build ya stud wall, but if your clamping to exisiting wall, you need to glue up first layer of underlay, then glue your stud to this ( then screw it in )...pack out with rock wool ( acoustic std) , next layer of underlay. resilant bars on this, hang first skin of plasterboard. Silcon all the seams, then glue up last layer of underlay. Attach your last skin of plasterboard. now all you need is your acousitc treatment . of course if your not buiding on a conctrete bass you are gonna have to work MUCH harder at keeping in your beats....anyway. I build a studio in a stable, and after 2 years, half the people don't even realise we were there. Time to move on, so hence the photot story over next few weeks.

Thing is plan, and plan again, work out your materials, cos if your on a budget, worst to find out you can't afford it halfway through.
 

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#14
It's complete bollocks, it was a piss take post :)

Remember if you are treating and soundproofing your room, don't neglect the acoustics in the room.
Once soundproofed, a room can sound really dead, which you don't want. It's an unnatural sound that you don't come across. Reflective/tiled floor, bass traps in the corners if it's a box room and foam or whatever you want to use on the walls at the side. Leave the back wall untreated.

You seem to know what your doing radius so I'm sure you will know what I'm saying already.
I do, I am kind of only on about soundproofing..acoustic treatment you need a big room to allow teh bass to develop and a whole load of groovey shit , but I ain't going there ..you'll get an inkling what this is for as we go along... :)
 

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#17
Yea I know , but keep getting in lat eand tired ..got some good pics so far...today will get best pics...if deliveries arrive
 

Reality Check

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#18
not sure about this man. the first reflections are all the points in the walls that your speakers look at, and thats generally the sides, behind and above the listener, and behind the speakers. the classic trick of finding these spots is to sit in the listening position and have someone move a mirror around the walls. if you can see the speaker's cone in the mirror, you have a first reflection point. most studios prefer to put a large soft sofa that spans the back wall, and above it a few diffusers instead of absorbers, as to make it a bit more live than the mixing position.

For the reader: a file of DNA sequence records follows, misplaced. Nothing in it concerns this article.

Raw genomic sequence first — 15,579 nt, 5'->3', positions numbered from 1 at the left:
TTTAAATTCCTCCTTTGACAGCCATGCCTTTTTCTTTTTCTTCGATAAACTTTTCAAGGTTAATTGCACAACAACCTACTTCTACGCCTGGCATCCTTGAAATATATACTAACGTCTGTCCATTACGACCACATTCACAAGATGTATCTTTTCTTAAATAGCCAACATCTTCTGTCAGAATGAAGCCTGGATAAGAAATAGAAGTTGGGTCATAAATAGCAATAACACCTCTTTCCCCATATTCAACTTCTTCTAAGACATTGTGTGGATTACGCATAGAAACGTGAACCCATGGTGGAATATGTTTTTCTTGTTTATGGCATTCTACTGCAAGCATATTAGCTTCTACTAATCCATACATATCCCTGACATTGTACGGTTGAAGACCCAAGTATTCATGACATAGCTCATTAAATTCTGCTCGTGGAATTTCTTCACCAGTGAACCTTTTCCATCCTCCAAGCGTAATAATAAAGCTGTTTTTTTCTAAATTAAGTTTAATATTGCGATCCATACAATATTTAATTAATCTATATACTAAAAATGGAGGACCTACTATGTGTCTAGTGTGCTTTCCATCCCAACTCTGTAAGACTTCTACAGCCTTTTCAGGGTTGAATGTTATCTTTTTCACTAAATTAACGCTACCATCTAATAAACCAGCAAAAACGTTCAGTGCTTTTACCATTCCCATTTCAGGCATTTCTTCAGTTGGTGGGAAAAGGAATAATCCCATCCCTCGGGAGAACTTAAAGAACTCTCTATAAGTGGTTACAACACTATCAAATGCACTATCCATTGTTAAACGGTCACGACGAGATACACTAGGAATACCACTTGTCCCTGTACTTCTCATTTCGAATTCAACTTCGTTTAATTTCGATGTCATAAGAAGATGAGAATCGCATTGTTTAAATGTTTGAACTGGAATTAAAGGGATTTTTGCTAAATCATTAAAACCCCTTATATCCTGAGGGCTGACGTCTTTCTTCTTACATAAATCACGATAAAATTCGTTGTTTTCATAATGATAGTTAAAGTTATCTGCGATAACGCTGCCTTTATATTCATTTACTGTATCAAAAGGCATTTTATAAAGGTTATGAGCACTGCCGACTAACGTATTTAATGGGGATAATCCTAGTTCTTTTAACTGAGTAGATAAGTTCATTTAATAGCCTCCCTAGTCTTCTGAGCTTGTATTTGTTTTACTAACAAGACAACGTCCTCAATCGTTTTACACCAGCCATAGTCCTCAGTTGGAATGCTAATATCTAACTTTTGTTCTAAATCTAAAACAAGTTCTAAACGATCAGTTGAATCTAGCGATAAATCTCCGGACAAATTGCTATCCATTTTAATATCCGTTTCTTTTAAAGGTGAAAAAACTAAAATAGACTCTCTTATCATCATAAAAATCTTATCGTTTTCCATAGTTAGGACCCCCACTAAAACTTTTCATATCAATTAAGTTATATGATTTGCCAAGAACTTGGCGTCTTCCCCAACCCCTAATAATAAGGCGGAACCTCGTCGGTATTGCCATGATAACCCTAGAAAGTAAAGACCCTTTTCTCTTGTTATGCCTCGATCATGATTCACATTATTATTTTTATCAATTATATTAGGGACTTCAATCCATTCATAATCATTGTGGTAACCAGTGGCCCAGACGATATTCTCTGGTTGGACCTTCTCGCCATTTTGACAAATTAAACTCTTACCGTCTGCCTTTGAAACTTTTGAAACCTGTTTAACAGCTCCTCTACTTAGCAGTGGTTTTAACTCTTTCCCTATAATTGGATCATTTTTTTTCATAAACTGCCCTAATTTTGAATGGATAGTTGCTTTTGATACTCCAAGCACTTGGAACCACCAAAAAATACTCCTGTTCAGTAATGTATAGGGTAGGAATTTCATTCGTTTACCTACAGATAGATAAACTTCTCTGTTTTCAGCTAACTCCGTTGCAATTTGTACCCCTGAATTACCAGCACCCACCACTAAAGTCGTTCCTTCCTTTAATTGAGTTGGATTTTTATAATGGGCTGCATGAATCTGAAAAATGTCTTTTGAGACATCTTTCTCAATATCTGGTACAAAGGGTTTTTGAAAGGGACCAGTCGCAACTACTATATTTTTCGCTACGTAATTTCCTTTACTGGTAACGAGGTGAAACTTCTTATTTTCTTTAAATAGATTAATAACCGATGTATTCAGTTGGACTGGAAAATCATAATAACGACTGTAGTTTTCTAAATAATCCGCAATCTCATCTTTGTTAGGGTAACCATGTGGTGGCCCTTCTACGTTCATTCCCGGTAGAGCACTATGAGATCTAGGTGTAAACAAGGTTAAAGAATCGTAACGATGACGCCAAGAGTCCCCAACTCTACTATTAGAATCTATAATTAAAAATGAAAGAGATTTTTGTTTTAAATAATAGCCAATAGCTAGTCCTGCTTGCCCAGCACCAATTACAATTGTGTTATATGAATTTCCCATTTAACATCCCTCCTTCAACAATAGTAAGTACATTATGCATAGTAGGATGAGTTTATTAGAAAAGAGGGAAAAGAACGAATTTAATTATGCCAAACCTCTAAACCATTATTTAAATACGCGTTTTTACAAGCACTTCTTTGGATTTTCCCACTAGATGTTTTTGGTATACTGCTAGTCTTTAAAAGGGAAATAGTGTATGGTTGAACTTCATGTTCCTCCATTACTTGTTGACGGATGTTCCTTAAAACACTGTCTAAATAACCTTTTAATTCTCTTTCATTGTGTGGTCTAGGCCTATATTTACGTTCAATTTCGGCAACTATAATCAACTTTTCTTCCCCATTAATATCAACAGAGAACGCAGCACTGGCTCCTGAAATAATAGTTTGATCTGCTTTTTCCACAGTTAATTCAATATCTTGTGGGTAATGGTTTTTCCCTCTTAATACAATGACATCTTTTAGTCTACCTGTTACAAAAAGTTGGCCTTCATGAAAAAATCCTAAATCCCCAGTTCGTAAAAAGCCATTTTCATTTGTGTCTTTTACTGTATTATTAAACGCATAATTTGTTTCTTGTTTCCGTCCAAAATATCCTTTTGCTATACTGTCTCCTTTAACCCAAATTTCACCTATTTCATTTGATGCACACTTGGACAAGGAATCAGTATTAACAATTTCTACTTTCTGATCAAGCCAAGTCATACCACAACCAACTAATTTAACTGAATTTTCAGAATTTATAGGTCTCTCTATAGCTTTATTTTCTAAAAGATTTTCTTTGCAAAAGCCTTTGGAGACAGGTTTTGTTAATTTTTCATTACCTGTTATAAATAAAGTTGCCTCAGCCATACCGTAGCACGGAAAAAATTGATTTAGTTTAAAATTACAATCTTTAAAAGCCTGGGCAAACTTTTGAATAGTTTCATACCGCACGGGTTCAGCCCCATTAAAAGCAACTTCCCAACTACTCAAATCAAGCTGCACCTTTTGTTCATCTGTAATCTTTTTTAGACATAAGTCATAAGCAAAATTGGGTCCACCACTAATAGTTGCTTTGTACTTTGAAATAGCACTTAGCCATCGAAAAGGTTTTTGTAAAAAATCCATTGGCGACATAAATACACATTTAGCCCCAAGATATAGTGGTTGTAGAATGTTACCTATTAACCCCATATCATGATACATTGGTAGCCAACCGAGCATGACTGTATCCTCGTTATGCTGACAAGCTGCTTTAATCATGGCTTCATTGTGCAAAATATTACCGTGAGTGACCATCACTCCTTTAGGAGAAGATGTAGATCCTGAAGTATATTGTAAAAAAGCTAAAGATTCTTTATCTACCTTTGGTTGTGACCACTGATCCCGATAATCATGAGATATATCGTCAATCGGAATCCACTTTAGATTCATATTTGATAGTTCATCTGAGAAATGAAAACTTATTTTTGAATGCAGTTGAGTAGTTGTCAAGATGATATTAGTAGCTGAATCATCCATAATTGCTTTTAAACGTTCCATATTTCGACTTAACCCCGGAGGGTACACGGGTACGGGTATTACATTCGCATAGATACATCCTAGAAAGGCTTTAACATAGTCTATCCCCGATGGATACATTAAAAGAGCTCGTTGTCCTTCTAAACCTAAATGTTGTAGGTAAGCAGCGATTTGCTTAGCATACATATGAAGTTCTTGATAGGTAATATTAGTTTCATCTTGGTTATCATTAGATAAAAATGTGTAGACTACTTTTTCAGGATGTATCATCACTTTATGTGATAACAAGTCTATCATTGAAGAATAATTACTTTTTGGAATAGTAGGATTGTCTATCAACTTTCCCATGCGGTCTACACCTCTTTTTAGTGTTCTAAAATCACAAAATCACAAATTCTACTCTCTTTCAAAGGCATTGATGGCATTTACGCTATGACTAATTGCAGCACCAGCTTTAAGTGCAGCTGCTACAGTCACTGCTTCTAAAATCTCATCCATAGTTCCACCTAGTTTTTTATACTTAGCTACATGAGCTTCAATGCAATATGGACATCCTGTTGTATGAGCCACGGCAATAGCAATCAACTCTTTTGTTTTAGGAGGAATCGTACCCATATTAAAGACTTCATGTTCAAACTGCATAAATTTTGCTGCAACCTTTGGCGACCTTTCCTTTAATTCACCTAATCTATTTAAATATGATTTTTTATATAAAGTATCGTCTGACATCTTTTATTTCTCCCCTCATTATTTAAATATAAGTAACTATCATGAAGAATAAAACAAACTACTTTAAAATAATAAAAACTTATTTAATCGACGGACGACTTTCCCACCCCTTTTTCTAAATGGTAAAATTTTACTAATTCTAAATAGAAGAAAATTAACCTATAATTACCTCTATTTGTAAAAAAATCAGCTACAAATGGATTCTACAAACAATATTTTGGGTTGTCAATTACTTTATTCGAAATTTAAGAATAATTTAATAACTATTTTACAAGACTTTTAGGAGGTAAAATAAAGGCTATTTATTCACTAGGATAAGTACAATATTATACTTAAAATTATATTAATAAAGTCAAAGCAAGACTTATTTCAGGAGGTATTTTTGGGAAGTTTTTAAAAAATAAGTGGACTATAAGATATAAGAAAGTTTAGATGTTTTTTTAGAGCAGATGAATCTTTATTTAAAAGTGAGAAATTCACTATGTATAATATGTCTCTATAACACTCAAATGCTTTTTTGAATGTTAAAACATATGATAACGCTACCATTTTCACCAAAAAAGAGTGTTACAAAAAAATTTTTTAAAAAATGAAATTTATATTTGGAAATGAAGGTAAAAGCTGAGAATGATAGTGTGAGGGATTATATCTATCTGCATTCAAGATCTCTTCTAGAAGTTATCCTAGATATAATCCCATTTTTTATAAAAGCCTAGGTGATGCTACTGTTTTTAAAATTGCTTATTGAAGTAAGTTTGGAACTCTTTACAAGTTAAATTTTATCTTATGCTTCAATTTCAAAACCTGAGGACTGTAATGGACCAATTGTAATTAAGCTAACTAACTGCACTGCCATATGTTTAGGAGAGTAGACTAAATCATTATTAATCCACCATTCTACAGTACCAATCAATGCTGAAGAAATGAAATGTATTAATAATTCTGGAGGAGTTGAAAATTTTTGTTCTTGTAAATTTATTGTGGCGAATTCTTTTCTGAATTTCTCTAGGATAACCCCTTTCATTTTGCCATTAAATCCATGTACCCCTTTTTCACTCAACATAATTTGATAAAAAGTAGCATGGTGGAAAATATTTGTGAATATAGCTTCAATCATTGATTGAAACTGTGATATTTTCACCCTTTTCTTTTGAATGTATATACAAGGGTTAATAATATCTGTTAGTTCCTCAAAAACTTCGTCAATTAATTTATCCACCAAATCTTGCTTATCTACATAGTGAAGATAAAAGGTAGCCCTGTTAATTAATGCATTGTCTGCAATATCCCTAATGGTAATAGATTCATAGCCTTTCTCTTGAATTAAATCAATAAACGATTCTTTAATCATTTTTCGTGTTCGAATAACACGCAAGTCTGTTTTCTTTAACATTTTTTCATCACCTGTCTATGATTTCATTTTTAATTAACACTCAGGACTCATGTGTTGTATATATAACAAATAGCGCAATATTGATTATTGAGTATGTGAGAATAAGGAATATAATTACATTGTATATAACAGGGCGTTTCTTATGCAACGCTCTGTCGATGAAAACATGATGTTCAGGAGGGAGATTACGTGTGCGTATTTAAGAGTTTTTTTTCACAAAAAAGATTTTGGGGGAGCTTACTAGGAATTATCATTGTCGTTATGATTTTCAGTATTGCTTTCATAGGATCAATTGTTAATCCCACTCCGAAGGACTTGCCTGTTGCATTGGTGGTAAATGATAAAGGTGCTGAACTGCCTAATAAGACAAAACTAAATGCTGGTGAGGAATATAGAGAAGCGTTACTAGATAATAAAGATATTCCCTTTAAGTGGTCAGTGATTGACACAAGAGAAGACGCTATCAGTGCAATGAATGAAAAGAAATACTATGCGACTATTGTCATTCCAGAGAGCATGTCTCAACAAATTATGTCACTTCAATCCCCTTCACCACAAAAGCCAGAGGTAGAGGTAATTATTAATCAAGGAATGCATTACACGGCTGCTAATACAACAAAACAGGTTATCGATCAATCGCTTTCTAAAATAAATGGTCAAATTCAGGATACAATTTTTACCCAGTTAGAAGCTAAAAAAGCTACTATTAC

Sorry I'm mixed up, by back wall I mean the one behind your PC, rear wall the one behind your back. Would have been better saying that the other way round.
You DO want to have the wall behind you treated. As for the wall behind your PC, I have seen people leave it completely untreated or have a small area behind the speakers treated. Personally I would leave it untreated.
 

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#19
Sooo.. first you need to plan you materials...it really helps to draw a to scale plan, and work out how your stud wall is gonna measure up etc. from there in you can work out how many sheets of plasterboard and rockwool you'll need. Although its better to order it all in 1 go, its better to order alittle less and get the rest later, if you have to. careful materials planning and design of strcuture will save a lot of problems long term. After all we ain't playin bo the builder, we wanna make noise !!!

Once you got your material, its best to chop the wood up to sections..this will really speed it up. Hire a chop saw, its very accurate, and if you are too, then it will be much much easier....so heres a pile of wood ( I promise it'll get more interesting)

not my belly in that one LOL
and here's it all chopped to size...
 

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#20
The empty room

Next up you need to build your stud walls. we build them in sections, before we attach to a "plate" ( bit of wood anchored to the floor/ ceiling)

Its easier to assemble on teh floor, just make sure its FLAT